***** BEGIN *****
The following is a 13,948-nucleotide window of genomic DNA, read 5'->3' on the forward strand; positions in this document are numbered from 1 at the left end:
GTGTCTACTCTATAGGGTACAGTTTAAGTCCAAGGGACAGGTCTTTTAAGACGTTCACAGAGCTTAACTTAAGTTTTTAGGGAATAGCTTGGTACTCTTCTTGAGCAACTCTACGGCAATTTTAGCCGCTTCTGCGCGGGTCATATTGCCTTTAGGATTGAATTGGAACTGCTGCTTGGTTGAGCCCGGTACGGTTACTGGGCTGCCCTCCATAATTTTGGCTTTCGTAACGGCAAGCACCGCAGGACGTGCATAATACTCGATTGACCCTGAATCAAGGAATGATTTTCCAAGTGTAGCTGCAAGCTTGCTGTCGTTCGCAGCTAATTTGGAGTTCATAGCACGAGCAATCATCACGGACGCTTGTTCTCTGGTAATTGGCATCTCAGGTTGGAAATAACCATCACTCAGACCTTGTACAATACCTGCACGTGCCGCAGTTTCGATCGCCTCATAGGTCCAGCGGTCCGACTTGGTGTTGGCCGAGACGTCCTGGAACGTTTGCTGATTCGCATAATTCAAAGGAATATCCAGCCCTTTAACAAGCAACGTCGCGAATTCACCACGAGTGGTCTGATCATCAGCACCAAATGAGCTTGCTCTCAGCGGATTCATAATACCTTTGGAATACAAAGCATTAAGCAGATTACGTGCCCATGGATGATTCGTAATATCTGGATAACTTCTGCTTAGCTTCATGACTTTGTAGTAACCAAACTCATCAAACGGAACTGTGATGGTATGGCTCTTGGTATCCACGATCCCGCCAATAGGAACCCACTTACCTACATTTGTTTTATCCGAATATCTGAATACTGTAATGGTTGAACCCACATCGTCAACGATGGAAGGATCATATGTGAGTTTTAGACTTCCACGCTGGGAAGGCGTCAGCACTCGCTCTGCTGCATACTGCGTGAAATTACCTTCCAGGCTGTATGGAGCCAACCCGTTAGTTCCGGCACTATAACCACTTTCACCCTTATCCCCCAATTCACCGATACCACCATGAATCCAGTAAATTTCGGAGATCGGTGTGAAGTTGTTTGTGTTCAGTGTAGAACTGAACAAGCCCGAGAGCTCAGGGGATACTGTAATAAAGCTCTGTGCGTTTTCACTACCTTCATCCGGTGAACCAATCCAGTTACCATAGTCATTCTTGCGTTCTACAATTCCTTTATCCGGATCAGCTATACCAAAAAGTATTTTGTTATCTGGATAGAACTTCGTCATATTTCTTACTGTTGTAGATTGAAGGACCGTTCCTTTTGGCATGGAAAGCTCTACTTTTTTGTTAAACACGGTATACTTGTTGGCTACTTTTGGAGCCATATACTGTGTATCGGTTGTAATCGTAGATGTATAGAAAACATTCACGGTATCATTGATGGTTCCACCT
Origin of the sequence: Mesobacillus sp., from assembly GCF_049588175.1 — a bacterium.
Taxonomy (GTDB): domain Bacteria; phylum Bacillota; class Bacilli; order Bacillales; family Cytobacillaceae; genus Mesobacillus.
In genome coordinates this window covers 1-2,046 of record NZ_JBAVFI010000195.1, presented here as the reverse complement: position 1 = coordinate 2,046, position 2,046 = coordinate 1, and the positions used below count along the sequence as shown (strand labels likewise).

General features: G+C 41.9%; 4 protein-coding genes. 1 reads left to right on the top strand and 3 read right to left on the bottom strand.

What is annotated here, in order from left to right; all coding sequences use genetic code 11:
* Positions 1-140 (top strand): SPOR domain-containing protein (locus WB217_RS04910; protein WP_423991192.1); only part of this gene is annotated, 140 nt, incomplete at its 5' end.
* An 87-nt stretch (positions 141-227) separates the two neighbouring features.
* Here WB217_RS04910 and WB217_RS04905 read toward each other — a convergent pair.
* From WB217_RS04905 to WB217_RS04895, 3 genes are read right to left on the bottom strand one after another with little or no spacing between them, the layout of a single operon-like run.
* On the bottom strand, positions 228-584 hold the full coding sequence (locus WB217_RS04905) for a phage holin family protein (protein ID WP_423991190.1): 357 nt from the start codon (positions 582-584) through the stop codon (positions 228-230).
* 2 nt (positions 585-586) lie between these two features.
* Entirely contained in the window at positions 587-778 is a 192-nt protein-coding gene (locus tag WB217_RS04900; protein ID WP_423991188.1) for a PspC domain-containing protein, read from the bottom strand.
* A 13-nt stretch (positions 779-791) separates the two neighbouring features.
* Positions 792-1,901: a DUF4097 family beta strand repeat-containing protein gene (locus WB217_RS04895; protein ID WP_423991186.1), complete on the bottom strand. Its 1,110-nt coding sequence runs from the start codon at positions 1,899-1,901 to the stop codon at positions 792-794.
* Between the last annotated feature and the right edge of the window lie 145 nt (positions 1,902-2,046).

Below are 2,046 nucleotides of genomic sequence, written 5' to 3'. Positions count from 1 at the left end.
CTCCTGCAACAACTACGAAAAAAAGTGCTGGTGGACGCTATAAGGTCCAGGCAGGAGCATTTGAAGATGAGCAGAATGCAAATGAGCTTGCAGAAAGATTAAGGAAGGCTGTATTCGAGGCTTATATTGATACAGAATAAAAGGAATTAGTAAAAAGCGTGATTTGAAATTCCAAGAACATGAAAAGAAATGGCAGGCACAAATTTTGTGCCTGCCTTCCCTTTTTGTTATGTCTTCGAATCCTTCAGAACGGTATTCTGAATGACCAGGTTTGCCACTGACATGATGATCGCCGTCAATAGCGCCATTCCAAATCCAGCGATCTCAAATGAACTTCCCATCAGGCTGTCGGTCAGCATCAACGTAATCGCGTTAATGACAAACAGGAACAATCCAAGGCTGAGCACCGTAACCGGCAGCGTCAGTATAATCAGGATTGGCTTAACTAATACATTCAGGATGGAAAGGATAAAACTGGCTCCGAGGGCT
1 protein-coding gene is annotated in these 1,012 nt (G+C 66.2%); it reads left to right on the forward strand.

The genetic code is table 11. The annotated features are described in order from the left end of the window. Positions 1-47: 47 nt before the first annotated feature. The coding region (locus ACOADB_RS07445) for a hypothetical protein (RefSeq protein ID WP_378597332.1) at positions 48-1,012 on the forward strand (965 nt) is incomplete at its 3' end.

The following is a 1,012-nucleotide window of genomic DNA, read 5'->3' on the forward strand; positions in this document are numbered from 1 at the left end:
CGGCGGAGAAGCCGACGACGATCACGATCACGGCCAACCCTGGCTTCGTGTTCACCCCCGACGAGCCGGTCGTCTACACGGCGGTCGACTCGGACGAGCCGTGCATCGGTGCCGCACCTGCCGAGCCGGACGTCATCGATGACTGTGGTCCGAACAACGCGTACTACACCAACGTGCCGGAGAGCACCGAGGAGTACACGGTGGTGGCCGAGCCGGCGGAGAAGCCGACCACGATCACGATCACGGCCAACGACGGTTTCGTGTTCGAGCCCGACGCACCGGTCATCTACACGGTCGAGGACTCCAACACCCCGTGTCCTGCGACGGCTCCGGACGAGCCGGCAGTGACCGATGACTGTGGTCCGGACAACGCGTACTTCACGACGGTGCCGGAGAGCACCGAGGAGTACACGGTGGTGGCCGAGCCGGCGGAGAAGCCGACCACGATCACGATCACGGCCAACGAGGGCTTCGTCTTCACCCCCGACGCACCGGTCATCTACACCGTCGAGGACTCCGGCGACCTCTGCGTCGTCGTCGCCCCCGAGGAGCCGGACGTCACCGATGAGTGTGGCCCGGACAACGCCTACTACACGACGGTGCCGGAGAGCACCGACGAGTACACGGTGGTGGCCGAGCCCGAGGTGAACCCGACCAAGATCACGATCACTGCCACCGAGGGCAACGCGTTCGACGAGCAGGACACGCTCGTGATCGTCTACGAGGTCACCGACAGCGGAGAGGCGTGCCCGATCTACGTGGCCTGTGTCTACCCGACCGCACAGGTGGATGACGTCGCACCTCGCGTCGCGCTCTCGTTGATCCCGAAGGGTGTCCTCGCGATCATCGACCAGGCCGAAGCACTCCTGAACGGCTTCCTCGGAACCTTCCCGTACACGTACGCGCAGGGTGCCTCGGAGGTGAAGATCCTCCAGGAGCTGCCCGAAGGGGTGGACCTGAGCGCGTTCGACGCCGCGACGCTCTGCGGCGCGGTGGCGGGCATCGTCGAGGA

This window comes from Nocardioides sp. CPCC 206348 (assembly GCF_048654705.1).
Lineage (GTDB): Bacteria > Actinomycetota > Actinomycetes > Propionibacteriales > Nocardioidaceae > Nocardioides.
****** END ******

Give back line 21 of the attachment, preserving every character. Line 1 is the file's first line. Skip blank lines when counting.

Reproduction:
The genetic code is table 11. The annotated features are described in order from the left end of the window. Positions 1-47: 47 nt before the first annotated feature. The coding region (locus ACOADB_RS07445) for a hypothetical protein (RefSeq protein ID WP_378597332.1) at positions 48-1,012 on the forward strand (965 nt) is incomplete at its 3' end.